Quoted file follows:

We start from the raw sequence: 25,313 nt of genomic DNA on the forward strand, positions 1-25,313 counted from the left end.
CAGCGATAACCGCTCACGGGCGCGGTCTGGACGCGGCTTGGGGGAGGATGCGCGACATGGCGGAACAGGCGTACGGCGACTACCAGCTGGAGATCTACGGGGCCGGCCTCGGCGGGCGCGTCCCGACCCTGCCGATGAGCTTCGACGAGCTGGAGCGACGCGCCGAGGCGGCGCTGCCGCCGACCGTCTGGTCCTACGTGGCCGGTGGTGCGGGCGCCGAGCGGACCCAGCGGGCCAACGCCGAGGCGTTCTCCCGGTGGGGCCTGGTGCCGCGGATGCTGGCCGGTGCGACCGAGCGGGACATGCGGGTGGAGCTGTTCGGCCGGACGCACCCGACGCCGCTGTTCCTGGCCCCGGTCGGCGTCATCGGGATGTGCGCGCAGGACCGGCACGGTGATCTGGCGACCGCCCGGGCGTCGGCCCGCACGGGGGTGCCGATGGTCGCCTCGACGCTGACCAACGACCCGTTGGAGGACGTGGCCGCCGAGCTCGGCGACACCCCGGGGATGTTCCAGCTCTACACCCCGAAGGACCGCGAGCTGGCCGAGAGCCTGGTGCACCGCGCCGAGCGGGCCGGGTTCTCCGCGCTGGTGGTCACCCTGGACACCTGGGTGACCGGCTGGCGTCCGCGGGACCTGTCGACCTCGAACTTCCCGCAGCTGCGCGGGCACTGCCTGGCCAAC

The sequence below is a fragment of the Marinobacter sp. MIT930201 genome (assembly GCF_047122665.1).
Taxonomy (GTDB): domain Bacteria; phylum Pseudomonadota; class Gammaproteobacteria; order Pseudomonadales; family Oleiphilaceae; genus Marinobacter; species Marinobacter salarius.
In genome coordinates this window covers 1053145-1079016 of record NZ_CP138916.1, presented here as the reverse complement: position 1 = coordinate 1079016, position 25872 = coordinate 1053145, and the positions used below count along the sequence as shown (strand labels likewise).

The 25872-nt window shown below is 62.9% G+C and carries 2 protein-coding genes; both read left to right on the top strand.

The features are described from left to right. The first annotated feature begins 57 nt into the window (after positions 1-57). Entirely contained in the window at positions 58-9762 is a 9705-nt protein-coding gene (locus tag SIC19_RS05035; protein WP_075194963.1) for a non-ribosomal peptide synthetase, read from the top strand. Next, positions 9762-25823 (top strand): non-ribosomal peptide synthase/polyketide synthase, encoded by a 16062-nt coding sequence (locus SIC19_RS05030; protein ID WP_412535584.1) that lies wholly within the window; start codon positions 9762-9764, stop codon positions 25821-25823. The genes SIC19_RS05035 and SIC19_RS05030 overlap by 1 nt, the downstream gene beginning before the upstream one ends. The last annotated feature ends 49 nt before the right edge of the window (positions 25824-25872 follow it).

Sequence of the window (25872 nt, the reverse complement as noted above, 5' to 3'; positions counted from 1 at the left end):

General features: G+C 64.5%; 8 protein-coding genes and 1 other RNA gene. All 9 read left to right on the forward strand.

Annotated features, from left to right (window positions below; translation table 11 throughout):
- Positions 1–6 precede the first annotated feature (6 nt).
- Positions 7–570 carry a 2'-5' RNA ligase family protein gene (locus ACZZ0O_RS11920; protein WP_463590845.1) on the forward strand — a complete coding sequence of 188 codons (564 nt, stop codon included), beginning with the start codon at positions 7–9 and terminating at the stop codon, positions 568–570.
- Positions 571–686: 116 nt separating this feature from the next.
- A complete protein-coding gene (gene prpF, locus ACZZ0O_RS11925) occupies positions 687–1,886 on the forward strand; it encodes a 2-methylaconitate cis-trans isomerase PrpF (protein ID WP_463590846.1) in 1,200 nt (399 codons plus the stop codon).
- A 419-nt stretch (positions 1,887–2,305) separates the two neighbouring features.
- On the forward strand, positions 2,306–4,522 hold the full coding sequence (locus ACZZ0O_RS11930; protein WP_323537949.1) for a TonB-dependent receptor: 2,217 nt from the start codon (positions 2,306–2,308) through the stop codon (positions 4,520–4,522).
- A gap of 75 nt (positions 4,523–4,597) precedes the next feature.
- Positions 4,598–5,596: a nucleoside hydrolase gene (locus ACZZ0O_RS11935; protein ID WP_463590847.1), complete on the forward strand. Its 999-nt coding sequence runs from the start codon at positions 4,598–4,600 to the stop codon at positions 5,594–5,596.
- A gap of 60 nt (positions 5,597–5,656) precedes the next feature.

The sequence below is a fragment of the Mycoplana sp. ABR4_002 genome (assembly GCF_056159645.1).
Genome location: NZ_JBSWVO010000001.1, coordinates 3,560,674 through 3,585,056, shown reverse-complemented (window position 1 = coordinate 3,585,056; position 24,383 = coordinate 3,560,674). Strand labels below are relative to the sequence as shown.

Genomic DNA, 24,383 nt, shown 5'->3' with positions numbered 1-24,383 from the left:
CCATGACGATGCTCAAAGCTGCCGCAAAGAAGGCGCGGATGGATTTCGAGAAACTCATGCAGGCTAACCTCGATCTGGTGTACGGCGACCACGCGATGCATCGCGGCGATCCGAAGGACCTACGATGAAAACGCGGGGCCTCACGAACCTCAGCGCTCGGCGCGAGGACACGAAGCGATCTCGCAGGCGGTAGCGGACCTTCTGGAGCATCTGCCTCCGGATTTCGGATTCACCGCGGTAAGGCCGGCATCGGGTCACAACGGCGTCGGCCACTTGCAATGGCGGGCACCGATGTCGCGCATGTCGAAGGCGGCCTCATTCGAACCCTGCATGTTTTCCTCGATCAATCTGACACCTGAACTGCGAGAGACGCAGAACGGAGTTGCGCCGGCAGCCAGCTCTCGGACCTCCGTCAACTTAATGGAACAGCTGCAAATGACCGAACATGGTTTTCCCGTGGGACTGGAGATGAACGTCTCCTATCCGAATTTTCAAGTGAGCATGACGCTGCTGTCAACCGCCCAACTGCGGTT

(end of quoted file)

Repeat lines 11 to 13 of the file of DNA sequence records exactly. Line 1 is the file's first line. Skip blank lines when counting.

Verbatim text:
- Positions 1–6 precede the first annotated feature (6 nt).
- Positions 7–570 carry a 2'-5' RNA ligase family protein gene (locus ACZZ0O_RS11920; protein WP_463590845.1) on the forward strand — a complete coding sequence of 188 codons (564 nt, stop codon included), beginning with the start codon at positions 7–9 and terminating at the stop codon, positions 568–570.
- Positions 571–686: 116 nt separating this feature from the next.